• “I picked up our son three times last week!”
• “I always…”
• “You never…”
Results in: a distorted field of winners and losers, resentment, and competition.
Love-Making Prescription: Give-Give to Win-Win
We are both givers. Relationships where there is a distinct or perceived giver-taker dynamic rarely flourish. When both focus on being a giver, then no one feels depleted or taken advantage of. Instead, both feel deep appreciation for the other and greater joy in the experience of giving and receiving. This will help reset your relationship to a higher frequency of romance and sex appeal, and deeper intimacy.
Replace gripes over what isn’t with gratitude for what is. Rather than measuring who is giving or receiving more, ask, “What would love do?” There is magic in this inquiry. Listen, share, and watch what happens.
Ask: “What can I do for you?” A dear friend of mine ends her voicemail message that way. I remember hearing it for the first time and feeling automatically grateful.
Express gratitude. What you focus on will expand: “Thank you so much for checking in with me quickly.” “It always feels good to hear a sweet something from you!” “Have I told you lately how special you are and how special you are to me?”
Request versus demand. Isn’t it amazing how you can say the same thing in two delivery styles and reach completely different outcomes? Consider asking versus expecting or demanding that your partner change: “When you frequently come home late, I feel unimportant, like an afterthought. I would really appreciate the gift of you arriving on time more often. When you do, I feel that you are considering my feelings and schedule and keeping your word. That helps set the tone for enjoying our evening together.”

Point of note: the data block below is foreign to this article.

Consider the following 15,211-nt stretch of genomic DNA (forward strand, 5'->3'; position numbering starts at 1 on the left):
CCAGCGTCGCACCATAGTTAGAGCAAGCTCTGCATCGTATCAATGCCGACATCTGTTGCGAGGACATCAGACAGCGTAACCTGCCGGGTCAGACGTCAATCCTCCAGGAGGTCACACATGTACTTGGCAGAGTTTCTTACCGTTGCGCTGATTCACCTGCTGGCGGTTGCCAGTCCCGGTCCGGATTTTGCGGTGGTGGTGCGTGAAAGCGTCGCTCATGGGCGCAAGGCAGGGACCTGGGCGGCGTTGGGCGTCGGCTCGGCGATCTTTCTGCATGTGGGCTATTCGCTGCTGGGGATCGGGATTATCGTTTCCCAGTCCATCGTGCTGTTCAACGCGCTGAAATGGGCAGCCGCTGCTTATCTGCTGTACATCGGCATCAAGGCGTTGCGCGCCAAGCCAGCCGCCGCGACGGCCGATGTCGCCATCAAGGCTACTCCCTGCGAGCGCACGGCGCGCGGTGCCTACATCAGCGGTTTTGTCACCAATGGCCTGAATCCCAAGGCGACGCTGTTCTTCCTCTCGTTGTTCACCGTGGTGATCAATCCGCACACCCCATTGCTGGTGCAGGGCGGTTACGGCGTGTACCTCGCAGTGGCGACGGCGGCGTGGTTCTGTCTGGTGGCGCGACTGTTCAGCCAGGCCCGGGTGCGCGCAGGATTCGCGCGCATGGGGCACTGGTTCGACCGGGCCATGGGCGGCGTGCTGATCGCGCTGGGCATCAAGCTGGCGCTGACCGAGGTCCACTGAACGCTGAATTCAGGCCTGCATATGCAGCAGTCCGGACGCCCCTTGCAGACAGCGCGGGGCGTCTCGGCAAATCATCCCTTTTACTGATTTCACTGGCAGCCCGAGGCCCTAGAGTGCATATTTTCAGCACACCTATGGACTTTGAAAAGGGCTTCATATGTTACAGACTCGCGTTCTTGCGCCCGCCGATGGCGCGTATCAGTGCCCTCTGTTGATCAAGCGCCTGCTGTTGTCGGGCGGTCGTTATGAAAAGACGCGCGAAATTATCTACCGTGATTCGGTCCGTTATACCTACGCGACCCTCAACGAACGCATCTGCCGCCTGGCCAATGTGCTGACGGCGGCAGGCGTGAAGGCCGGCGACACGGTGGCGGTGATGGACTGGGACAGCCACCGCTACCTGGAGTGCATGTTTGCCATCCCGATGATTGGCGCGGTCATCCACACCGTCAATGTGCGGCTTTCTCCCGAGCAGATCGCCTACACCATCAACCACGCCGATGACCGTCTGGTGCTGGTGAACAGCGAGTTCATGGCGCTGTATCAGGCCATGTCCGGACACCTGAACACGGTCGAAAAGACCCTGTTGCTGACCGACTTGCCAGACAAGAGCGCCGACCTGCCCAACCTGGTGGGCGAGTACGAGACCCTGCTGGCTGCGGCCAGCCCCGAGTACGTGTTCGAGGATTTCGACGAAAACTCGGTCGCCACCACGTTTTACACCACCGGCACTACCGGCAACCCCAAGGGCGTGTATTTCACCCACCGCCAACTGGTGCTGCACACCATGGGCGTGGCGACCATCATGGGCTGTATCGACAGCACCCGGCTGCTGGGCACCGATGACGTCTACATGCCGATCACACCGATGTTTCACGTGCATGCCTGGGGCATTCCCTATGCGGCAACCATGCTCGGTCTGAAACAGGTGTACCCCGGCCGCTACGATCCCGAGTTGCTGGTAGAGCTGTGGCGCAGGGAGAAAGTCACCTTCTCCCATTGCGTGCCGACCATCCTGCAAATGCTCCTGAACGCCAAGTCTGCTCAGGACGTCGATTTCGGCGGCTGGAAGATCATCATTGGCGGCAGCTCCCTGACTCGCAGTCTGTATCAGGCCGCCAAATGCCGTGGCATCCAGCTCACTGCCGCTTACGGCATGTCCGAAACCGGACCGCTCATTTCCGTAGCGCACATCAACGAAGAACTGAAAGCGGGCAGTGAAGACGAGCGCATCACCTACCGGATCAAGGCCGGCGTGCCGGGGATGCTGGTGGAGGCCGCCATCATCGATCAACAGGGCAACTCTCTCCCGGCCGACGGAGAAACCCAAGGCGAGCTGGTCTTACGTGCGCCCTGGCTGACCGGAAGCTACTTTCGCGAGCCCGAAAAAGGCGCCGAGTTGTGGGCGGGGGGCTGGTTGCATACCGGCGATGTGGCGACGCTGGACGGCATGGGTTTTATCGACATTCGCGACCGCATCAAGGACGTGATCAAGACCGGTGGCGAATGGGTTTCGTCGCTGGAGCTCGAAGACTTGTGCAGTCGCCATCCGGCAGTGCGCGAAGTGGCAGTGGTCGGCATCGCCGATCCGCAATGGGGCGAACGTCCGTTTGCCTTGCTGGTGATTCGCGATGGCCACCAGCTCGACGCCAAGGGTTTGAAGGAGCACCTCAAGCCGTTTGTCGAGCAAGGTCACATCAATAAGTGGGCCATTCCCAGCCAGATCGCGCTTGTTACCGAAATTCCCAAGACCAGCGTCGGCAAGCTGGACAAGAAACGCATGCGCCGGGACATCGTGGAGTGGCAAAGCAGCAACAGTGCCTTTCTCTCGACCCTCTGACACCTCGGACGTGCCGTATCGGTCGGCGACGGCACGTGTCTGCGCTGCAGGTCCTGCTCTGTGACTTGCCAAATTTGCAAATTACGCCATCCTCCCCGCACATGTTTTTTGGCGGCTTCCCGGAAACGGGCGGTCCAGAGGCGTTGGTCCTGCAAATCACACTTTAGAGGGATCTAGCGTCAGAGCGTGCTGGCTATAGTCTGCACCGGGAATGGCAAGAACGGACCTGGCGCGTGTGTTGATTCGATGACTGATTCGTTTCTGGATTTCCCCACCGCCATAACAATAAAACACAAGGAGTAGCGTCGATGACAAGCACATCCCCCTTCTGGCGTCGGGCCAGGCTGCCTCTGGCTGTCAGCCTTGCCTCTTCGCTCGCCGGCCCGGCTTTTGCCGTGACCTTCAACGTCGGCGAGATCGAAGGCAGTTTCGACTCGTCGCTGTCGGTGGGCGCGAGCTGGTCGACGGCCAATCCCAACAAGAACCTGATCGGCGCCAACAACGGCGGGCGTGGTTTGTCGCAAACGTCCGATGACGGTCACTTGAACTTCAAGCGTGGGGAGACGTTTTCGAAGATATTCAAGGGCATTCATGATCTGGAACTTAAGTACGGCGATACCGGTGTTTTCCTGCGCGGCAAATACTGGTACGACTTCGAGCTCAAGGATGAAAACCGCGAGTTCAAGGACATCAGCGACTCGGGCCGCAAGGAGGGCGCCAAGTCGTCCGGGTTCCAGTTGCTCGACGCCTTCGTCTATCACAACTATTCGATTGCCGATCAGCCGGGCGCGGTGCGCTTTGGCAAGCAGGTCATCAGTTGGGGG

Results in: an endorphin boost for the partnership and a reemergence of deep appreciation.
3: The Bore of the Bubble
• “We never do anything!”
• “Why can’t you ever go with me to…”
• “You’re a couch potato.”
• “Can’t we go someplace new for once?”
Results in: frustration, boredom, inertia, indifference, distraction, and decreased desire.
Love-Making Prescription: Keep It Fluid, Keep It Flowing
The world is our bubble. In our fast-paced world, it’s easy get insulated and isolated. Part of expanding your lens and experience with your partner is to remember that there is a big wide world outside of the small radius in which most of us live. Recognize yourselves as global citizens and set a collective intention to connect more with your communities near and far.
Date nights are golden. One of the first things I ask the couples I work with is if they carve out date nights as they satisfy all the other commitments and desires in their lives. It always astounds me how few do, given that it is through quality time, shared experiences, and fun surprises that most relationships begin.